SmartMoney: Long-suffering Windows users can only dare to dream of Mac’s ease-of-use

“One of the biggest obstacles to buying a new PC is the drudgery of moving all your programs, files and settings from the old machine to the new one. It can take days to move every file using disks, then reinstall all your programs and re-create all the preferences and settings you have built up over the years. You may also have to download and reapply numerous patches and upgrades to your programs,” Walter S. Mossberg reports for SmartMoney.com.

“This is the sort of thing your operating system ought to handle with ease. But the ‘Files and Settings Transfer Wizard’ that Microsoft builds into Windows XP doesn’t even try to move software to a new machine. And I have never been able to get it to work properly even for moving files and settings,” Mossberg reports. “Techies, and those with techies in their employ, sometimes move the entire hard disk from the old computer into the new one, configuring it as a secondary or ‘slave’ drive, from which data files, and even programs, with settings intact, can be accessed as before. But this technique is beyond the knowledge and ability of mainstream users.”

“Another option is to buy an external hard disk, attach it to your old PC, and copy to it all of your key data files and settings

13 Comments

  1. Well, it’s a little harder than that. But if you copy the library folders over as well, you’re a long way to getting it done. A better choice is to mirror the hard drives. Just move everything over with one of the available programs that can mirror the hard drive. (PowerQuest has software for PCs which can do this, and Mossberg should have known that.)

    Of course, then I’d do an install of Panther again with the archive and install feature (maintaining user and network settings). That should do the job in a couple hours. Nothing on the PC side can compare.

  2. I’ve been using Carbon Copy Cloner for this. Works a treat. I now use the old machine as a spare and backup my boot volume to it now and again in case anything nasty happens. It’s marvellous. It’s just a shame about the G5 fans going full speed in target disk mode.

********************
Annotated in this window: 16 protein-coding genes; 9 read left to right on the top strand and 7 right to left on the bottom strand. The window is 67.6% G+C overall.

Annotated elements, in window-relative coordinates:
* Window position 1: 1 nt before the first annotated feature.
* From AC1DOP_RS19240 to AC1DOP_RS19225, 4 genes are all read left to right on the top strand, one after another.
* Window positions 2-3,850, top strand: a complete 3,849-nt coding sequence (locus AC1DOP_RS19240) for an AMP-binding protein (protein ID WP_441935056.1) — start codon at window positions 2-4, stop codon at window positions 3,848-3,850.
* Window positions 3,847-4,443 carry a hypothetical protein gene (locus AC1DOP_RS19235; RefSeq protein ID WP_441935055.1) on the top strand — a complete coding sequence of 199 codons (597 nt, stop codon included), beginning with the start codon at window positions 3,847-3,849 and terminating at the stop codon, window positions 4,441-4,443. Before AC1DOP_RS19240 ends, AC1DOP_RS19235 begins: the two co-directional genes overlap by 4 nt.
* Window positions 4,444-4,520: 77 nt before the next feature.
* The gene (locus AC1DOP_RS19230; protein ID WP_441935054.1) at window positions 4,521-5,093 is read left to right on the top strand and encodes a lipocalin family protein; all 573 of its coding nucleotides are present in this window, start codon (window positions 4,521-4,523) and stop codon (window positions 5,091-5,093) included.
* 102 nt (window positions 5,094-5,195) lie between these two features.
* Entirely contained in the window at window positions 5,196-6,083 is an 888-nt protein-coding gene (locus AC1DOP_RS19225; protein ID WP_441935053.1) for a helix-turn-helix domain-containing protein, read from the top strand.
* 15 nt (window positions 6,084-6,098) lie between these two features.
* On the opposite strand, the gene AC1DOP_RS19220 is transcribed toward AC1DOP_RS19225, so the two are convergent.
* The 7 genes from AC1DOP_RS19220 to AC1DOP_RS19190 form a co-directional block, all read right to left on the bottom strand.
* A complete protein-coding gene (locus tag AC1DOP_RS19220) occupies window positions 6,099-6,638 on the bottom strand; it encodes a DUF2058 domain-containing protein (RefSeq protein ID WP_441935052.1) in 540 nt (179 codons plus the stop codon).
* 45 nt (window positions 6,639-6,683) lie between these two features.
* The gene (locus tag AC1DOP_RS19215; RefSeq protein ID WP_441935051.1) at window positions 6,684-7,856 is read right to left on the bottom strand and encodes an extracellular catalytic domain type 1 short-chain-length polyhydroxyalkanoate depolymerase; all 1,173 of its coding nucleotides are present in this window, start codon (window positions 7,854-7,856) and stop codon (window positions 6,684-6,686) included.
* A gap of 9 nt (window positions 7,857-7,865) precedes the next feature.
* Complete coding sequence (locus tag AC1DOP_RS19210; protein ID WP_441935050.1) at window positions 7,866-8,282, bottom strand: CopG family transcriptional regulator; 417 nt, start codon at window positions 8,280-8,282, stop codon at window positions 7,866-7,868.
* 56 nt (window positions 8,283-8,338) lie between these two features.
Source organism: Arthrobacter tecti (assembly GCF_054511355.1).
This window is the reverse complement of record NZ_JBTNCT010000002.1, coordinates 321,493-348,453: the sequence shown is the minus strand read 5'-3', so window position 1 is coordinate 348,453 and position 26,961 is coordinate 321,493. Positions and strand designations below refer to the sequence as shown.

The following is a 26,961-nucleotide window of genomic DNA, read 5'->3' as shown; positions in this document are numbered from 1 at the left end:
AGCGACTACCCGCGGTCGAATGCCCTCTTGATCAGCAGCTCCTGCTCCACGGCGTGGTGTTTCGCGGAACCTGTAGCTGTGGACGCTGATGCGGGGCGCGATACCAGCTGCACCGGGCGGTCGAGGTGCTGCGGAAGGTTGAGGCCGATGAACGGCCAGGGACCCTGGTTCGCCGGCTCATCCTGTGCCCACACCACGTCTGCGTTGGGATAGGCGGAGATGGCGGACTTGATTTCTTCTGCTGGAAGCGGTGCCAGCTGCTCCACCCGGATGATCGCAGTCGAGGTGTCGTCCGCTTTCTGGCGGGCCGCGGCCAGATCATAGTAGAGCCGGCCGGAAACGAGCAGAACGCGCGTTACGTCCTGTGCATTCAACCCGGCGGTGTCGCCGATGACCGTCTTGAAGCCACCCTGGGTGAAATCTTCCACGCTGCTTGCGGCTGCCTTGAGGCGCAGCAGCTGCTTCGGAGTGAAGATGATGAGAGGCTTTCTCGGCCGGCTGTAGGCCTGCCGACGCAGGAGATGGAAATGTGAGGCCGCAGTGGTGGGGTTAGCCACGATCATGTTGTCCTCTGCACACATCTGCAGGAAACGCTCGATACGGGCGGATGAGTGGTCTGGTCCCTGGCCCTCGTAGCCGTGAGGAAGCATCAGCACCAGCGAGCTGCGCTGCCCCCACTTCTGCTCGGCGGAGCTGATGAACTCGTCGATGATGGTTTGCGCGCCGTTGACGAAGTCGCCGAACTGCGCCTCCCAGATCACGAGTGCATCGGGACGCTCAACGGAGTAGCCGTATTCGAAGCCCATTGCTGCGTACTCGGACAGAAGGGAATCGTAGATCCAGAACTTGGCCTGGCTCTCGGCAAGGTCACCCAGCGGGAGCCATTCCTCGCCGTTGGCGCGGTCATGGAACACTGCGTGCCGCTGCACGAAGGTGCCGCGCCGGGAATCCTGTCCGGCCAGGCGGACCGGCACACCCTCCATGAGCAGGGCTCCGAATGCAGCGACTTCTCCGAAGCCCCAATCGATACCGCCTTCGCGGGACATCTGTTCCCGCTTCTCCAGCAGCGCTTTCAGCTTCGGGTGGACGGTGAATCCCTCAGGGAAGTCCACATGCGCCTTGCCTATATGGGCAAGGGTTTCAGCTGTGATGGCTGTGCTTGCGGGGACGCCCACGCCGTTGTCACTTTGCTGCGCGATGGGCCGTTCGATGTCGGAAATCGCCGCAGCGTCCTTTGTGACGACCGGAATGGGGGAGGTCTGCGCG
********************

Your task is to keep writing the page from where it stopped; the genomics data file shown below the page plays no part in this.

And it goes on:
3. I too am a fan of Carbon Copy Cloner.

    I took delivery of a refurbished PowerBook 17 1.33Ghz yesterday from Apple ($500 off). I wiped the hard drive, connected a FireWire cable to my iMac, then rebooted in FireWire mode. Carbon Copy Cloner duplicated my system EXACTLY over to the PowerBook. It was even smart enough not to mess with system specific files (like battery software, energy saver settings, etc).

    In less than a half hour I booted into a clone. Couldn’t be easier. Couldn’t be happier. ..note to self.. go donate enough $ for a pizza to the author tonight.

  4. I got lazy with my new PowerBook. I normally re-install all my software fresh. This time I dragged the icons over (ethernet’s an option too–not just Firewire). Worked great! Even in OS 9 I wouldn’t have dared that, much less Windows. But OS X is the good life.

    I picked certain items from Library > Preferences to move too. And of course all my Documents and music.

  5. Panther’s Disk Copy also allows the cloning of hard drives via it’s disk image creation and restore feature. Just boot up the old Mac with the Panther install CD, plug in an iPod or external FireWire drive, run Disk Copy (from the Installer menu) and create a disk image of your old Mac’s internal hard drive to the external drive (or a secondary internal drive that you want to move to the new Mac).

    Then Boot your new Mac with the Panther CD, run Disk Copy and restore the image to the new Mac’s hard drive. Target Disk mode also comes in handy for this process in certain circumstances. Provided the new Mac is compatible with the version of Mac OS X that is installed on your old Mac, there is no need to set up or reinstall ANYTHING. My experience is that Mac OS X installs are model independant.

    I played around with a developer preview of Mac OS X 10.3 Panther by installing it on my iPod while it was connected to my G4 tower and then booting from the iPod on either my G4 or my iBook with no problems. I would experiment with the DP of Panther on my iBook via the iPod during the day and then boot my G4 off the iPod at night and continue working as though it was the same computer I had used during the day. Try that with Windows, Linux or any other version of Unix I say!

  6. My Panther image clean installed on a G5 dual and Carbon Copy Clonered over to my 400MHz G5 worked on the G4 with no problems. I though the install might only copy stuff specific to the G5, but I think all images work on all machines.

    The G4 was much more responsive ith Panther than it ever was with Jaguar.

  7. I would like to see Apple run a series of commercials highlighting Mac OS X. It is ready for prime time now with Panther. They could have a big flash one showing all the “wow” factors like Expose’. Then have a series showing how to do common things.

    Of course as mac users we all know how to do all these things but think of the possible impact for Windows users or people just thinking of getting into computing.

    e.g. This is how you get digital photos out of your camera and into your computer. 1. hook up your camera like this. 2. Click on this button.

    This is how you put the photo you took in an email. 1. Select the photo. 2. Click on this button.

    This is how you turn off your computer. 1. press the same button you used to turn it on (Windows users please do not do this as it could break your computer) 2. Click on this button.

    Etc.

    Everybody would feel they already knew how to run a mac and the windows users would compare in their heads to how complicated it is on their current machines.

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